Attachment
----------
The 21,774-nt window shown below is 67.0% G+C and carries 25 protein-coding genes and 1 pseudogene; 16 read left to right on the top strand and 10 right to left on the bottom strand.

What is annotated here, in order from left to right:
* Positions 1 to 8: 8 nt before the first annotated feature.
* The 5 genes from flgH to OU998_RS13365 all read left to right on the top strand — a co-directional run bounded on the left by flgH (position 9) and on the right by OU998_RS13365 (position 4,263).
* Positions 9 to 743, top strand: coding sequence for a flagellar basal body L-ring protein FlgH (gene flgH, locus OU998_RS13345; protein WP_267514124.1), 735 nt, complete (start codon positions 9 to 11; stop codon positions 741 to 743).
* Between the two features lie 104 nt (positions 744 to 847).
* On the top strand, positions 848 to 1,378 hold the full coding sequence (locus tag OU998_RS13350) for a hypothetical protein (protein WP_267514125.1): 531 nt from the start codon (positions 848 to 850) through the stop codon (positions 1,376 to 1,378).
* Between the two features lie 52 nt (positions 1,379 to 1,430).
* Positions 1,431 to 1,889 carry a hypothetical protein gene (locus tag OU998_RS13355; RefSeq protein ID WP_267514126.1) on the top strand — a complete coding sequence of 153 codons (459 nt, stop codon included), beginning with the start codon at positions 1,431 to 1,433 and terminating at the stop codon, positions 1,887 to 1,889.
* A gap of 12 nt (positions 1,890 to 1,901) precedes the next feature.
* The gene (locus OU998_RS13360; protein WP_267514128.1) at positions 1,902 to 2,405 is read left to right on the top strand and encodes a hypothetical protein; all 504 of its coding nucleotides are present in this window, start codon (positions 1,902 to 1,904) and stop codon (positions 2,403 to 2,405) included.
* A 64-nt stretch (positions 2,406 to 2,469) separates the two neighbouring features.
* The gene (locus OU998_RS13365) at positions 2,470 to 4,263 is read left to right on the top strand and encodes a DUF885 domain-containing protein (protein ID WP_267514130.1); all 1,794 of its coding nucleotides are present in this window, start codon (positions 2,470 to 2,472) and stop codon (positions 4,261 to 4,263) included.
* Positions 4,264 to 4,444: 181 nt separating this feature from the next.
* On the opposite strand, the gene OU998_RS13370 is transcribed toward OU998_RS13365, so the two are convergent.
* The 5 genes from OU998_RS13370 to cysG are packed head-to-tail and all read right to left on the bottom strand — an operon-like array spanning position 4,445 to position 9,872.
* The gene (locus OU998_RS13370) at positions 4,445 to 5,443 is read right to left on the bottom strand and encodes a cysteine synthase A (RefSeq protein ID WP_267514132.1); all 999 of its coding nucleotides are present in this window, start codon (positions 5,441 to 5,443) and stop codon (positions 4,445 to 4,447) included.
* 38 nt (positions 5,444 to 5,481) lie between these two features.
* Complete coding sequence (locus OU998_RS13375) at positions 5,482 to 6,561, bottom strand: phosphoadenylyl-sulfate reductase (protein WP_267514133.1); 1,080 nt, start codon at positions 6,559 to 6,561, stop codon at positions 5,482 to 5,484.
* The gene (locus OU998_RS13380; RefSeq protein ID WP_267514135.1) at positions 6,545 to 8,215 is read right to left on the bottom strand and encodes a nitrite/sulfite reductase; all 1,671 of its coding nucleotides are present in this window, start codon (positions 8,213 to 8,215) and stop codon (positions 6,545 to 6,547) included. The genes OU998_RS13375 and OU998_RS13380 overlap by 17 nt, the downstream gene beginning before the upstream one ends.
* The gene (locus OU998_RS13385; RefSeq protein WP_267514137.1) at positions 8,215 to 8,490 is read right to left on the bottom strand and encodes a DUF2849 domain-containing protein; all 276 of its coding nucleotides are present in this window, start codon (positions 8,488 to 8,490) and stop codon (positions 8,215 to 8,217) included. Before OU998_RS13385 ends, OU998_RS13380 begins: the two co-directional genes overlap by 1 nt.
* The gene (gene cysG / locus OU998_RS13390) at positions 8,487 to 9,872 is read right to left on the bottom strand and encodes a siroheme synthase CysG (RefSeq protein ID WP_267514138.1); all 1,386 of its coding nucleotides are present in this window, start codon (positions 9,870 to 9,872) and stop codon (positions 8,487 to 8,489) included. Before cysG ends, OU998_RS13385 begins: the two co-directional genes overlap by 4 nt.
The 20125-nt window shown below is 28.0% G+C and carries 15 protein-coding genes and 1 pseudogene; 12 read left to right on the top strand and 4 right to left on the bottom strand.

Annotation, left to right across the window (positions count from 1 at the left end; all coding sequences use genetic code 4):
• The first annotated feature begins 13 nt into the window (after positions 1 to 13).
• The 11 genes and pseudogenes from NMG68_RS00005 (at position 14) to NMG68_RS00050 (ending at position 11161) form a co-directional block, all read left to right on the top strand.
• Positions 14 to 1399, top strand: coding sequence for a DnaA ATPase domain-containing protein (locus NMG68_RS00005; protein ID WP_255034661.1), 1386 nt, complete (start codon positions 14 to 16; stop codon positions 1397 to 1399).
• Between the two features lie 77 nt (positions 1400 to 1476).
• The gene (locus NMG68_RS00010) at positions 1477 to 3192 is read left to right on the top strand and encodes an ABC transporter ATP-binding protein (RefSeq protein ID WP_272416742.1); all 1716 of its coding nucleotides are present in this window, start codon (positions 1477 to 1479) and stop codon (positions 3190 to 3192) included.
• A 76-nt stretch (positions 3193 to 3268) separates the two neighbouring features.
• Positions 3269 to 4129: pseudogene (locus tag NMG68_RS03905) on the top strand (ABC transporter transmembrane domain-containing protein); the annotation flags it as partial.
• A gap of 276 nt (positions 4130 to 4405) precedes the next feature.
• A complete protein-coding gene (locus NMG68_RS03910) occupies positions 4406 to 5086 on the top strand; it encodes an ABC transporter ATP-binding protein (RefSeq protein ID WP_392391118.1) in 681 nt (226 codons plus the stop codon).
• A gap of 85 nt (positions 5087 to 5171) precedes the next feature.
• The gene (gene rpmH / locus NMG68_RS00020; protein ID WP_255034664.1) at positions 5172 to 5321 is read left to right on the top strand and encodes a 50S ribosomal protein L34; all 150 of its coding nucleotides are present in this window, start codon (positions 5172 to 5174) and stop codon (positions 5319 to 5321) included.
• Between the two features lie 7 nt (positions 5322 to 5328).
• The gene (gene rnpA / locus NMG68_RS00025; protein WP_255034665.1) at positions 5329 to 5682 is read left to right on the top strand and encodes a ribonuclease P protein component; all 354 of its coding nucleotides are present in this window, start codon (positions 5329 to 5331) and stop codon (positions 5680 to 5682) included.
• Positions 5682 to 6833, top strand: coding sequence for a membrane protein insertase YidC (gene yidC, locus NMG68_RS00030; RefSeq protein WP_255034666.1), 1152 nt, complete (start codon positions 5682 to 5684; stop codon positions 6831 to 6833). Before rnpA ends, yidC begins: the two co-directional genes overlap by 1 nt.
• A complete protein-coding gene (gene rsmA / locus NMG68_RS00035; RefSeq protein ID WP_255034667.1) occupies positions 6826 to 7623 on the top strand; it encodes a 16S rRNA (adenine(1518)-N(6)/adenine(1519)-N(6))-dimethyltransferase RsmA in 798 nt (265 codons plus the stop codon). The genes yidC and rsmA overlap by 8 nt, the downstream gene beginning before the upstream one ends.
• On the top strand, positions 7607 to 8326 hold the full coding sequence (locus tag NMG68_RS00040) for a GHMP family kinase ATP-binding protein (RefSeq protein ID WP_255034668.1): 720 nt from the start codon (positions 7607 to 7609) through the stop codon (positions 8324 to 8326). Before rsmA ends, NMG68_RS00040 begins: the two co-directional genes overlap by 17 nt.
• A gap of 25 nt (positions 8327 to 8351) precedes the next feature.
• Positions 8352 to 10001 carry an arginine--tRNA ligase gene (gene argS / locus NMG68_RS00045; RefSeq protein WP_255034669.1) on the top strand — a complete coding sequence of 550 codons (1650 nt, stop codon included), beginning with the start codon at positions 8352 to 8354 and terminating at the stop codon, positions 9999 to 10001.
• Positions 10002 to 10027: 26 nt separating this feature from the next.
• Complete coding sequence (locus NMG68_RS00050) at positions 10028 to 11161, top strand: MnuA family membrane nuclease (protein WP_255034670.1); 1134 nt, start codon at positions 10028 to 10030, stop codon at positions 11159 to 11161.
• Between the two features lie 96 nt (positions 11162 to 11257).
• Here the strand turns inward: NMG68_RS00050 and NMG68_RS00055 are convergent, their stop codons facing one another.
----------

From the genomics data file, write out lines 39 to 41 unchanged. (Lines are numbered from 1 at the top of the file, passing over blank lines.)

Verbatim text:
• A complete protein-coding gene (gene rsmA / locus NMG68_RS00035; RefSeq protein ID WP_255034667.1) occupies positions 6826 to 7623 on the top strand; it encodes a 16S rRNA (adenine(1518)-N(6)/adenine(1519)-N(6))-dimethyltransferase RsmA in 798 nt (265 codons plus the stop codon). The genes yidC and rsmA overlap by 8 nt, the downstream gene beginning before the upstream one ends.
• On the top strand, positions 7607 to 8326 hold the full coding sequence (locus tag NMG68_RS00040) for a GHMP family kinase ATP-binding protein (RefSeq protein ID WP_255034668.1): 720 nt from the start codon (positions 7607 to 7609) through the stop codon (positions 8324 to 8326). Before rsmA ends, NMG68_RS00040 begins: the two co-directional genes overlap by 17 nt.
• A gap of 25 nt (positions 8327 to 8351) precedes the next feature.